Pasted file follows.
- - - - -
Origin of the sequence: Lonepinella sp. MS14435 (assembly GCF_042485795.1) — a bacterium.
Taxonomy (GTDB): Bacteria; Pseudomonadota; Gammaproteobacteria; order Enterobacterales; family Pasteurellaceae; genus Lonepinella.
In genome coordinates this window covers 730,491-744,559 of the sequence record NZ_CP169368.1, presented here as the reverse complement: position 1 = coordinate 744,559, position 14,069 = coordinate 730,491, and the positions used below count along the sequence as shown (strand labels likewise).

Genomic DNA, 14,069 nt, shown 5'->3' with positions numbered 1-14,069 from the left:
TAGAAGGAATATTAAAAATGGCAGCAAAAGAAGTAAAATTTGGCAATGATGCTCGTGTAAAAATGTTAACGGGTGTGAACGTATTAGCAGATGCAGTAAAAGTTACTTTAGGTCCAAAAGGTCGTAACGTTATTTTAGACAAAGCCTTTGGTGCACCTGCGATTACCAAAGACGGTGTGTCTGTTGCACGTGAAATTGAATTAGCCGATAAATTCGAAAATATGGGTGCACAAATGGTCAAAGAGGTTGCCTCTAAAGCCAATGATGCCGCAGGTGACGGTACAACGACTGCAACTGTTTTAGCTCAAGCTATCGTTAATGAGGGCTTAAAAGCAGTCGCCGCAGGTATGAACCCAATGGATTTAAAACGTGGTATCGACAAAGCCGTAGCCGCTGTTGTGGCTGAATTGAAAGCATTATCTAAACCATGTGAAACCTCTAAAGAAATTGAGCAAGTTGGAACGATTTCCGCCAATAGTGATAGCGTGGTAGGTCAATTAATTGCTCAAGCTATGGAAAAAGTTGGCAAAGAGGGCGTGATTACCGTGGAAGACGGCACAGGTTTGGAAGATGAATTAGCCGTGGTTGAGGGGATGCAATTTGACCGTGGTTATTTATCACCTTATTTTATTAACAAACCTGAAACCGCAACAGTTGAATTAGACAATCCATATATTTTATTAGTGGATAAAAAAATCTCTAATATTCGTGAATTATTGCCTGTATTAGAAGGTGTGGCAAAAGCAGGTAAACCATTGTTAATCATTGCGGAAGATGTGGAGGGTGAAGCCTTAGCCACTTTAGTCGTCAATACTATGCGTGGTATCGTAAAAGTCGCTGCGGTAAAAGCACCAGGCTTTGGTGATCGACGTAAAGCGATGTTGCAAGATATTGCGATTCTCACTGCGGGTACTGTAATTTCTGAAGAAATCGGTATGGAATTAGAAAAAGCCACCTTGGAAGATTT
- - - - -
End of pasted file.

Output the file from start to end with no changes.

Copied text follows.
Origin of the sequence: Lonepinella sp. MS14435 (assembly GCF_042485795.1) — a bacterium.
Taxonomy (GTDB): Bacteria; Pseudomonadota; Gammaproteobacteria; order Enterobacterales; family Pasteurellaceae; genus Lonepinella.
In genome coordinates this window covers 730,491-744,559 of the sequence record NZ_CP169368.1, presented here as the reverse complement: position 1 = coordinate 744,559, position 14,069 = coordinate 730,491, and the positions used below count along the sequence as shown (strand labels likewise).

Genomic DNA, 14,069 nt, shown 5'->3' with positions numbered 1-14,069 from the left:
TAGAAGGAATATTAAAAATGGCAGCAAAAGAAGTAAAATTTGGCAATGATGCTCGTGTAAAAATGTTAACGGGTGTGAACGTATTAGCAGATGCAGTAAAAGTTACTTTAGGTCCAAAAGGTCGTAACGTTATTTTAGACAAAGCCTTTGGTGCACCTGCGATTACCAAAGACGGTGTGTCTGTTGCACGTGAAATTGAATTAGCCGATAAATTCGAAAATATGGGTGCACAAATGGTCAAAGAGGTTGCCTCTAAAGCCAATGATGCCGCAGGTGACGGTACAACGACTGCAACTGTTTTAGCTCAAGCTATCGTTAATGAGGGCTTAAAAGCAGTCGCCGCAGGTATGAACCCAATGGATTTAAAACGTGGTATCGACAAAGCCGTAGCCGCTGTTGTGGCTGAATTGAAAGCATTATCTAAACCATGTGAAACCTCTAAAGAAATTGAGCAAGTTGGAACGATTTCCGCCAATAGTGATAGCGTGGTAGGTCAATTAATTGCTCAAGCTATGGAAAAAGTTGGCAAAGAGGGCGTGATTACCGTGGAAGACGGCACAGGTTTGGAAGATGAATTAGCCGTGGTTGAGGGGATGCAATTTGACCGTGGTTATTTATCACCTTATTTTATTAACAAACCTGAAACCGCAACAGTTGAATTAGACAATCCATATATTTTATTAGTGGATAAAAAAATCTCTAATATTCGTGAATTATTGCCTGTATTAGAAGGTGTGGCAAAAGCAGGTAAACCATTGTTAATCATTGCGGAAGATGTGGAGGGTGAAGCCTTAGCCACTTTAGTCGTCAATACTATGCGTGGTATCGTAAAAGTCGCTGCGGTAAAAGCACCAGGCTTTGGTGATCGACGTAAAGCGATGTTGCAAGATATTGCGATTCTCACTGCGGGTACTGTAATTTCTGAAGAAATCGGTATGGAATTAGAAAAAGCCACCTTGGAAGATTT